Polar Vortex Provides Unexpected Surprise for Winter Exchange

“Yo brah, is your flight canceled?” read the text message from my cousin Tuesday morning.  Like any typical teenager, most of what they say is either false, or intentionally false just to see your reaction.  I wasn’t buying. Planes can fly at -50 degrees, so take off at -30 on polar vortex Wednesday shouldn’t be an issue. Besides, we’d just dodged yesterday’s snow day which would have been a bigger concern.  But then he sent me the image from the airline’s website – CANCELLED. Upon reading that, my heart skipped a beat and I may have blacked out for a second.

It’s one thing to get your flight cancelled, but when you are responsible for a group of 80 Costa Rican high school exchange students, now stranded indefinitely in literally the coldest place on earth, you might need an ambulance upon receiving news like this.  This was an event so uprooting that I would later refer to things as before the cancellation and after the cancellation. This exchange was already one for the record books. With so many weather days I was basically making a new itinerary every single day. I was rolling with the punches, snow day here, cold day there, kind of like the Avengers going against Thanos.  You dealt with things as long as the SNAP didn’t happen, until it did.

winter skiers ready
Before the cancellation

I put the phone down, cleared my head, and assessed the situation.  Two of my six schools had already said good-bye to their host families as they were planning on going to the airport after concluding the day’s activities.  I was an hour and a half away from home visiting a high school and I had over half the group at a museum. I needed a command center ASAP and the best I could do was pace the high school hallway and leverage my phone for every last multi-tasking capability it had in order to keep the fire at bay.

First step, get dad on the phone with airline to find out rebooking options while I figure out a place for everyone to live.  I always tell host families that they are what makes the exchange magical and with that in mind I rubbed my magic genie bottle and asked for my first wish.  Luckily, this wish was a softball as families were more than willing to keep them, especially the ones that had just said goodbye. They had barely dried their tears of sorrow when tears of happiness would arrive with the surprise return of their exchange student.  Let’s just say you’d never get that reaction from a Holiday Inn.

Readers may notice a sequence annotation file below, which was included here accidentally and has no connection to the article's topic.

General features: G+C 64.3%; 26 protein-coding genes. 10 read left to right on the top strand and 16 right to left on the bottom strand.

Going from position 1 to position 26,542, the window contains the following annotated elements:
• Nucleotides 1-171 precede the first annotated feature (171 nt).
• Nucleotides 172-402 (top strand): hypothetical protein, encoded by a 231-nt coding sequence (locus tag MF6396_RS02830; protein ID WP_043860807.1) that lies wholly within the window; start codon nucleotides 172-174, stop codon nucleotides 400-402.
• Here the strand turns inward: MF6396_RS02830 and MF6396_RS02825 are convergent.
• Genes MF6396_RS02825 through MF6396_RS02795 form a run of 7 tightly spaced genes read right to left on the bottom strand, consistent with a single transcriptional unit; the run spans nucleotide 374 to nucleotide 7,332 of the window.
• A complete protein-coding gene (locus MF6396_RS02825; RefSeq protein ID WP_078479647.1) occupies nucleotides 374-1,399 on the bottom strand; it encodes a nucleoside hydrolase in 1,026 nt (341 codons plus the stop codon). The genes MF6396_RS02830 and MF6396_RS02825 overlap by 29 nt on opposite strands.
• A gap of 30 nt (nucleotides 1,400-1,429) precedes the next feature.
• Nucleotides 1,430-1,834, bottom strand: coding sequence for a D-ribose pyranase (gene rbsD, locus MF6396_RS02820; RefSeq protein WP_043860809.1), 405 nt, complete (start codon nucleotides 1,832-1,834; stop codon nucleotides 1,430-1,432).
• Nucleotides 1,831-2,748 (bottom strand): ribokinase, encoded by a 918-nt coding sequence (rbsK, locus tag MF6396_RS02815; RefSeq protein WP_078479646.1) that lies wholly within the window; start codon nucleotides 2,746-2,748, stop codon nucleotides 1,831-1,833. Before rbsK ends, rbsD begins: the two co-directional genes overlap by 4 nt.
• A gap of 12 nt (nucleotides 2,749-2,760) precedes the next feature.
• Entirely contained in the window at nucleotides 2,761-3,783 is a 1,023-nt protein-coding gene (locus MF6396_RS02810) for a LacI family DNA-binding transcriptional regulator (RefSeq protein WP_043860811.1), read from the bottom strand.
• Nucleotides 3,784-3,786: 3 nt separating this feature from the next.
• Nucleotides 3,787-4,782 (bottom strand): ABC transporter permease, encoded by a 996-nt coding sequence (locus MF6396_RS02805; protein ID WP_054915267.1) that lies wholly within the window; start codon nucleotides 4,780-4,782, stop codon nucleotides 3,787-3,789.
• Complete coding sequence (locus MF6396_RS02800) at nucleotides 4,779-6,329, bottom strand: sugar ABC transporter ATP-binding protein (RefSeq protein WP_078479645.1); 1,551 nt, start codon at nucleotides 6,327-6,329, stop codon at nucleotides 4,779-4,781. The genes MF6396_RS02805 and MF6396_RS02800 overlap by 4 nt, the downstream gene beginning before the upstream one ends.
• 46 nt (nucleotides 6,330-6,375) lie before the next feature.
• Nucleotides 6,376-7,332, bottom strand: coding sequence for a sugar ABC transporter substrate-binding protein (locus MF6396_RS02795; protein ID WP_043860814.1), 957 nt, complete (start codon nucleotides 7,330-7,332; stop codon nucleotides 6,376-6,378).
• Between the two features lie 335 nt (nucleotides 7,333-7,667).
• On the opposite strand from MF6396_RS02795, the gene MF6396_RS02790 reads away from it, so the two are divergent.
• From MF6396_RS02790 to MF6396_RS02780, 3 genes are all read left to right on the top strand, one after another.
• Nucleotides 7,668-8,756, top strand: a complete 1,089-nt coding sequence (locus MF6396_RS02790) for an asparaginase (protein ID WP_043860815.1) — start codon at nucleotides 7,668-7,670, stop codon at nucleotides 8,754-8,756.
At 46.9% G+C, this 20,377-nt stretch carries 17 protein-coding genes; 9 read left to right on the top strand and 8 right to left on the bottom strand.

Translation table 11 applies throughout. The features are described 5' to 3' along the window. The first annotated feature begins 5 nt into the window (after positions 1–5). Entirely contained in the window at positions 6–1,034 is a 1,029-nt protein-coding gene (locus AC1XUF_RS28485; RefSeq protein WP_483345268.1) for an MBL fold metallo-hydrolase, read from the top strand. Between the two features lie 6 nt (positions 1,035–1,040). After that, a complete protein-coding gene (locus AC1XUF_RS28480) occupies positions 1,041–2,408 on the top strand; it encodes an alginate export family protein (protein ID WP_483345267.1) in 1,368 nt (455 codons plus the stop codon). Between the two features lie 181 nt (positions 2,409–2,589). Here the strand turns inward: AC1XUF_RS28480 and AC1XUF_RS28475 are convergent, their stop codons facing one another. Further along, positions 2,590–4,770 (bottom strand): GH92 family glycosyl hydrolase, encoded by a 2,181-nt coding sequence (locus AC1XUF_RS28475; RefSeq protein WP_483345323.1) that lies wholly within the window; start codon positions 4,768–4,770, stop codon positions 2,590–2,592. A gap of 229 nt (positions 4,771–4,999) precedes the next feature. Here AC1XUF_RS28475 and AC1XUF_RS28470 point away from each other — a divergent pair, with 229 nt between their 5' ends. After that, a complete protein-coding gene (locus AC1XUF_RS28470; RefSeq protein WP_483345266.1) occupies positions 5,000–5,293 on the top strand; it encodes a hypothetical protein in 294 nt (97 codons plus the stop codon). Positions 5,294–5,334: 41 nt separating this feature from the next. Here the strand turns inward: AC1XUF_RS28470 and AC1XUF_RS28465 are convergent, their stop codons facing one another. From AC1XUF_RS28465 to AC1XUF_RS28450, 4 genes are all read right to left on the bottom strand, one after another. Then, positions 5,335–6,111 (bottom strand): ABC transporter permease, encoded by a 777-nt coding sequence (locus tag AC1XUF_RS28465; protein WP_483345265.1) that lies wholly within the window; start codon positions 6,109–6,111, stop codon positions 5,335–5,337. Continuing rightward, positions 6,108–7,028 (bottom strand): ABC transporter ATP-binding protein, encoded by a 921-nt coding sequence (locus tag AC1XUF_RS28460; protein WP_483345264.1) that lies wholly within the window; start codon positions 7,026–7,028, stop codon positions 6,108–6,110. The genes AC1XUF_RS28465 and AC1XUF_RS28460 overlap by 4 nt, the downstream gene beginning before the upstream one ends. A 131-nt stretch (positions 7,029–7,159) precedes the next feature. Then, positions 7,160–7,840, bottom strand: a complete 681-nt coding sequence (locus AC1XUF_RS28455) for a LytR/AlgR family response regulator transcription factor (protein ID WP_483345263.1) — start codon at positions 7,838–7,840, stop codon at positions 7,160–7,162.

Having resolved housing for the time being, I checked in with my dad on rebooking status.  Not. Good. At. All. Turns out, I needed to wait two weeks before I could get all 80 rebooked on the same flight.  With that news I left the high school and departed on the long, cold, windy drive back home through rural Wisconsin. The wind blew the snow across the fields, making it look like an arctic desert.  It was barren, and besides the passing vehicle, there were no signs of human or animal activity. When this story gets made into a movie this drive will have a montage reflecting back on all the fond memories of the exchange before the cancellation.  The music would be set to a ballad, probably from Adele, and the actor playing me will probably be crying, or at least have that glazed over look on their face like they are trying to come to terms with a recent death.

By the time I got home the pity party was over and it was time to get to work.  Armed with a thermos of coffee, I got on the phone with the airline only to promptly get shot down.  No flights with any reasonable space for at least a week(!). After talking up and down the chain of command and pleading my case I was essentially cut loose.  My only option was to take a fraction of a refund and rebook on different airlines. It was too late at night to begin that search and at that moment I looked my wife in the eye and told her surely this is just a bad dream and I will wake up soon.  This can’t be really happening, can it? It was like I was waiting for the director to yell “cut!” or Ashton Kutcher to appear and tell me I’d been punked.

I wanted to fall asleep and just dream for days.  Find some alternate universe and just stay there, ala “Inception”.  Even if I wanted to sleep it was darn near impossible with all the adrenaline surging through me.  I don’t think I slept more than 30 minutes the whole night.

The next day I managed to sneak 15 out on a later flight and slowly began rebooking the rest.  The weather may have been frigid but the phone lines we’re boiling. At one point I had a Skype call going with my trip coordinator, a cell phone connected to the airline and borrowing a second cell phone to take individual inquiries.  First I’d find the flight, check space/price, then call my trip coordinator to see who would take those spaces, then forward all the info to the airline and then work incessantly to convince the Costa Rican parents to agree to the change.